The other reason Crowell should be confident are the moves the Browns have made to their offensive line. They added J.C. Tretter and Kevin Zeitler in the offseason and expect Shon Coleman to take over the right tackle job. Between those moves and what they hope is a healthy Joel Bitonio to start the season, the Browns have what should be an even more potent run blocking offensive line opening up holes for Crowell.

So when Crowell says “I feel like it’s going to be a monster year,” he has plenty of reason to be confident.

The media availability took a noticeably different tone when questions turned to his contract situation. Crowell seemed noticeably frustrated with the front office.

As part of a string of good questions from Tony Grossi of ESPN Cleveland (credit where it’s due), he was asked why he signed his tender so late and Crowell was noticeably uncomfortable when he said he didn’t want to talk about it.

What Crowell isn’t saying is he and the front office were not close on an extension. There were negotiations, but they didn’t get very far when it became clear neither side was willing to budge. It could simply be because they aren’t sure his good year was good enough and want to another one before committing to him.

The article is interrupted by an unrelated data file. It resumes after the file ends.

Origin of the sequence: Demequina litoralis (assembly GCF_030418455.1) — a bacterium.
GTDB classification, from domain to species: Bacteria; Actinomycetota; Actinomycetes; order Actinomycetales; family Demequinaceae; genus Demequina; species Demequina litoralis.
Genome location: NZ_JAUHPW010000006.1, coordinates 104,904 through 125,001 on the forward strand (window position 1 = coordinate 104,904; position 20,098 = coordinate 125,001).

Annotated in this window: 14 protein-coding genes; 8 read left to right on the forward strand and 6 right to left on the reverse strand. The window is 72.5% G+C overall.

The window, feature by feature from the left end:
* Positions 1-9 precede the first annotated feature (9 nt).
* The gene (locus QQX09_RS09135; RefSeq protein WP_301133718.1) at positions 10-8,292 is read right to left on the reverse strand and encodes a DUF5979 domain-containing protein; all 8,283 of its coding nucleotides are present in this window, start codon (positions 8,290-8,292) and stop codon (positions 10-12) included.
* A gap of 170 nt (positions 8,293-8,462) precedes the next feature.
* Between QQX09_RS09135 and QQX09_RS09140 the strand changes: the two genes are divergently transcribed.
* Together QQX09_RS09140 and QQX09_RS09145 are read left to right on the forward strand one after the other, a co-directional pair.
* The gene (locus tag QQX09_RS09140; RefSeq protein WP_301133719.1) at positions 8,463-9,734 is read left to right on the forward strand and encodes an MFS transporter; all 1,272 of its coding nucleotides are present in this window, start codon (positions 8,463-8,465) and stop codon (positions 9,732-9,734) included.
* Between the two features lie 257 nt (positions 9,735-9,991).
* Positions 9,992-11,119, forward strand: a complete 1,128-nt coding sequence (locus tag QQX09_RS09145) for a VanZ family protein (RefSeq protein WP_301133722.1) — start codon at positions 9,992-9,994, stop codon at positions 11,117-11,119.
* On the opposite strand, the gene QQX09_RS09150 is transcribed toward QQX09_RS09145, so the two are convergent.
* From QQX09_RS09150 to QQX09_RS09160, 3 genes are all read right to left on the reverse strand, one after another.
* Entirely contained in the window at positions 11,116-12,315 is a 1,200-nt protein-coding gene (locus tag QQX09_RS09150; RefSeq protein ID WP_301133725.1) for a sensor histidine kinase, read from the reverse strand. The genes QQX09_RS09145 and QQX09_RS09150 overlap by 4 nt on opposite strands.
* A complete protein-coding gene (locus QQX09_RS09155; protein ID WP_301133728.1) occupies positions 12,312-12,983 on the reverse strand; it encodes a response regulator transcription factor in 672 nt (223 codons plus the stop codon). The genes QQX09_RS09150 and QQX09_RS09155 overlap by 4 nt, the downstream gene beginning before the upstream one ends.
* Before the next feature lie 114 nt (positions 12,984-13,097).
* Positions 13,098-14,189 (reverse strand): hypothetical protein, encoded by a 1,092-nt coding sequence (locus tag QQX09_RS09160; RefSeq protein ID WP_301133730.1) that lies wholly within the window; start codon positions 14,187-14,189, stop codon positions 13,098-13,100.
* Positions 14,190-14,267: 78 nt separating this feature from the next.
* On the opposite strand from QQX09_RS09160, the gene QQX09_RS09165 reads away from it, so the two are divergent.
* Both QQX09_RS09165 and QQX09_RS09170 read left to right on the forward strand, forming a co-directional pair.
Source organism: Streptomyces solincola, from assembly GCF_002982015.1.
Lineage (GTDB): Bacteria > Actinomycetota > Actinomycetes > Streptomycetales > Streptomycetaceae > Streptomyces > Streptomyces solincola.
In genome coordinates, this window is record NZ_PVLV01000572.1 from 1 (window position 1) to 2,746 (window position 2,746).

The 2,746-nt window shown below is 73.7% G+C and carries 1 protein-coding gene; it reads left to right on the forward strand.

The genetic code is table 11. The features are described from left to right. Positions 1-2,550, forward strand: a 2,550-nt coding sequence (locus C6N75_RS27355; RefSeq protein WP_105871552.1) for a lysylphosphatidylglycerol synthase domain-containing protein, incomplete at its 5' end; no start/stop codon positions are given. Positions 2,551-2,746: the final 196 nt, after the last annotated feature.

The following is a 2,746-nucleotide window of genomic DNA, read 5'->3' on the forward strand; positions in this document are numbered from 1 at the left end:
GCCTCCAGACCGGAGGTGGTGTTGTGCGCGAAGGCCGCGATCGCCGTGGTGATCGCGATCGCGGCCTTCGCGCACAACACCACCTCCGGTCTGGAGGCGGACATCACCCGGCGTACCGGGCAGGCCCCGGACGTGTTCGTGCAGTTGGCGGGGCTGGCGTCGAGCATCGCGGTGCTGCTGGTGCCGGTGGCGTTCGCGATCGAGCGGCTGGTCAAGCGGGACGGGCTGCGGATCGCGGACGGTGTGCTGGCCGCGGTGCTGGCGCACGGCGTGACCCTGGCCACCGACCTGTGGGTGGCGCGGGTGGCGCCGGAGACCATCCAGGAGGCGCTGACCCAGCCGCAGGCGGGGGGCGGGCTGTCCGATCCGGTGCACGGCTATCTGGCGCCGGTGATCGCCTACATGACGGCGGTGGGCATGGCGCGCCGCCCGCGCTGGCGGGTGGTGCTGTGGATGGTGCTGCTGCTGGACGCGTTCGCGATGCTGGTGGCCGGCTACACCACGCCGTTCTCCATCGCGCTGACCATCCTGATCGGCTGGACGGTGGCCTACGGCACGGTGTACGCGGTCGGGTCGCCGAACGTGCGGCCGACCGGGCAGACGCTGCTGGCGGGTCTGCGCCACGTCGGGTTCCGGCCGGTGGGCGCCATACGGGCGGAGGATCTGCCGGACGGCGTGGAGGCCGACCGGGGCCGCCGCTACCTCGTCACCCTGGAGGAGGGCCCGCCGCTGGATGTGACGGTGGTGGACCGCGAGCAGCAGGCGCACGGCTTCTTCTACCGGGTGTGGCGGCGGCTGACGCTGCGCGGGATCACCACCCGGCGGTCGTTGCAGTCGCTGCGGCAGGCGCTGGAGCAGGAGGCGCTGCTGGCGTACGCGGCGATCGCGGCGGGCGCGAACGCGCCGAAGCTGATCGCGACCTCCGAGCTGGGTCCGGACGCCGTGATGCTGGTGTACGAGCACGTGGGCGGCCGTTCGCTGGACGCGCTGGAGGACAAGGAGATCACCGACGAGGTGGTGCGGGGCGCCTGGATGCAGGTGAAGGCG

It’s more likely because they don’t value the running back position with their analytics based outlook, they are going to set a price with Crowell that he’s unlikely to accept. On the off chance he does, it’s great for them, but they appear comfortable letting him walk the way they did with Terrelle Pryor and several other free agents.

Dec 24, 2016; Cleveland, OH, USA; Cleveland Browns running back Isaiah Crowell (34) during the first half at FirstEnergy Stadium. Mandatory Credit: Ken Blaze-USA TODAY Sports
Dec 24, 2016; Cleveland, OH, USA; Cleveland Browns running back Isaiah Crowell (34) during the first half at FirstEnergy Stadium. Mandatory Credit: Ken Blaze-USA TODAY Sports /

Crowell was effusive with praise for head coach Hue Jackson, who he at seems to believe in his corner. He also lit up with a smile when asked about Christian Kirksey’s contract extension, appearing genuinely happy about that news. (This shouldn’t come as a surprise as with rare exception, players are genuinely happy when other players get paid. They don’t care about the salary cap, which doesn’t even apply in this case, and would rather players get the money than have owners keep it.)

But when Nate Ulrich of the Akron Beacon Journal asked Crowell why he would want to stay in Cleveland, he was almost resigned in his answer at first. Crowell said:

"“Uh, I mean, I’m comfortable here. I like my teammates, the coaches, just the atmosphere, everything, you know, about being in Cleveland. This is going on my fourth year now. I’m comfortable. And it’s really just my teammates, just being around my everybody up here, you know, I enjoy it.”"